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The Sublime Developer Efficiency of Elixir, Phoenix and LiveView, Part 1

Editor’s note: This is part one of a short series. You can find part two here.

I’ve spent the last month and change working on a little side project.

The interesting thing about this one is that it’s written completely in Elixir. This is a post about my experience doing so.

Elixir is a language that came out of the heyday of Ruby on Rails about a decade ago. It was originally billed as “Ruby on the Erlang VM”, trying to blend the best of both worlds. Spoiler, I believe it has largely succeeded.

It’s still got quite a bit of Ruby influence, but overall, it’s much more functional. You will see maps, filters and reduce’s all over your code base.

From the Erlang side of the family, you’ll see a lot. There’s no mutability. Variables cannot be changed, you can only create new ones from combining or transforming existing. Pattern Matching is everywhere and it’s still quite powerful. You can trivially call down to Erlang primitives whenever you need to.

The Ruby influence is more in style and syntactic sugar. You’ll see your def’s and end’s and ->’s. You can skip parentheses around function arguments if it doesn’t introduce ambiguity. There’s no early return, you always return the last expression. Map and list syntax will be fairly familiar. The @ prefix denotes attributes / decorators. Atons.

It’s got some quirks. The native list primitive is a classic linked list, not an array. This means that prepend is cheap, but count, insert, append is expensive. It also means you can do head/tail car/cdr operations quite easily. Keyword lists as a weird list/map hybrid.

Digging into the pipe operator

The |> operation is a particularly good example. To most newcomers, it’s a weird, inscrutable symbol whose operation isn’t easily intuited.1 Yet once you get used to it, there’s quite a bit of elegance to it, and even historical reference to the pipe operation in the shell.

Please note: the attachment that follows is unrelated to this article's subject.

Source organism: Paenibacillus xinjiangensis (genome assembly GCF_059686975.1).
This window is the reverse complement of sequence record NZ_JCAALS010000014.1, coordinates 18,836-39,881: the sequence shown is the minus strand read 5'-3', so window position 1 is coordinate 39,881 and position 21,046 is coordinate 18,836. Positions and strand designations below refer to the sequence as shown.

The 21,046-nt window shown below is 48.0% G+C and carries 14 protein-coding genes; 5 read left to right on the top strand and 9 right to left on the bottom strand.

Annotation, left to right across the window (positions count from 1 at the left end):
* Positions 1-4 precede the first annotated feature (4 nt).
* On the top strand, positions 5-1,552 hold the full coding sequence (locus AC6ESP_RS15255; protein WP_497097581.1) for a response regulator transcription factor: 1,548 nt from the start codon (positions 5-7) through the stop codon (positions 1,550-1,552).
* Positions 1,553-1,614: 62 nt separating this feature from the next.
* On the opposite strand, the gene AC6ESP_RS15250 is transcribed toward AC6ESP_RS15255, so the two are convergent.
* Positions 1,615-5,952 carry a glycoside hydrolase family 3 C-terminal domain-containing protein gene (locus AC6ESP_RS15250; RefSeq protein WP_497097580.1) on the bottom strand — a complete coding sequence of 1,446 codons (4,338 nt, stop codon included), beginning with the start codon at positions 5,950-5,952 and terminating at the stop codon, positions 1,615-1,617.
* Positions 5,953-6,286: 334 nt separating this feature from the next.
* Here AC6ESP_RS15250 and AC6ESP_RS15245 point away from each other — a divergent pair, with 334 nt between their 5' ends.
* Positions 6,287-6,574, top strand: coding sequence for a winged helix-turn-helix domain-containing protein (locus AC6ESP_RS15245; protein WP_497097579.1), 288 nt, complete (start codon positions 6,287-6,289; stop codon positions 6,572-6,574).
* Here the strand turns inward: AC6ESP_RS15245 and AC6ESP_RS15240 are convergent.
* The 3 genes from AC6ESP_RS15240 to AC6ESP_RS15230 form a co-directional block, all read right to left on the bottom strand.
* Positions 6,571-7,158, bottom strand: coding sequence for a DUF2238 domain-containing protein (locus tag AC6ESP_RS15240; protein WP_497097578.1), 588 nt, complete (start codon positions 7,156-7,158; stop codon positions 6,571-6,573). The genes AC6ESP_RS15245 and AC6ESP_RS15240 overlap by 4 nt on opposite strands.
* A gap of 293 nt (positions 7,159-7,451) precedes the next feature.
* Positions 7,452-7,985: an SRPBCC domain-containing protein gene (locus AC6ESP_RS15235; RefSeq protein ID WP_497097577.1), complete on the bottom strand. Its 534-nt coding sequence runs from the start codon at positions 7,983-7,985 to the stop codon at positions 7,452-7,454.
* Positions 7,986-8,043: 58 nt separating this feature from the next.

For those new to the language it works like this: take the input of the pipe operation (x below) and pass it as the first argument of the target function of the pipe operator.

x
|> function(y, z)

is equivalent to

function(x, y, z)

The elegance comes from chaining these together like so;

x
|> function(y, z)
|> other_function(a, b)
|> yet_another_function(c)

If this is the last expression in a function you return the results of the final yet_another_function

You can also bind it to a variable like so:

final_output =
  x
  |> function(y, z)
  |> other_function(a, b)
  |> yet_another_function(c)

The pipe metaphor breaks down as you start with x, do a ton of transformation on it and your eyes have to scan way back to the beginning to see what variable you are assigning the final results to.

It kind of micro-example of the entire macro-experience of using Elixir:

  • It’s quirky
  • There’s a learning curve
  • Taking the time to climb that curve can result in elegant solutions
  • The endgame is high developer efficiency

An actual example

To see an actual code snippet with pipes in action:

collected_errors =
  Date.range(start_date, yesterday)
  |> Enum.to_list()
  |> Enum.filter(fn _ ->
    random_number = :rand.uniform(100)
    random_number < 75
  end)
  |> Enum.map(fn date ->
    make_map_of_attrs(date, user, some_bool, some_int)
  end)
  |> Enum.reduce([], fn entity_attr, all_errors ->
    case create_entity_with_attr(entity_attr) do
       {:ok, _entity} ->